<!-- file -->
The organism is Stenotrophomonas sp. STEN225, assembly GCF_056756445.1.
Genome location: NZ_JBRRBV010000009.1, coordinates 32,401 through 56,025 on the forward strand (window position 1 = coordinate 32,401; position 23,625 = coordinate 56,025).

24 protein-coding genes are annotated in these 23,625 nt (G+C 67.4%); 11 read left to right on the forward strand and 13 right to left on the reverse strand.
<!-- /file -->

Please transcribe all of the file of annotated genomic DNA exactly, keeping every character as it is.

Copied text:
The organism is Stenotrophomonas sp. STEN225, assembly GCF_056756445.1.
Genome location: NZ_JBRRBV010000009.1, coordinates 32,401 through 56,025 on the forward strand (window position 1 = coordinate 32,401; position 23,625 = coordinate 56,025).

24 protein-coding genes are annotated in these 23,625 nt (G+C 67.4%); 11 read left to right on the forward strand and 13 right to left on the reverse strand.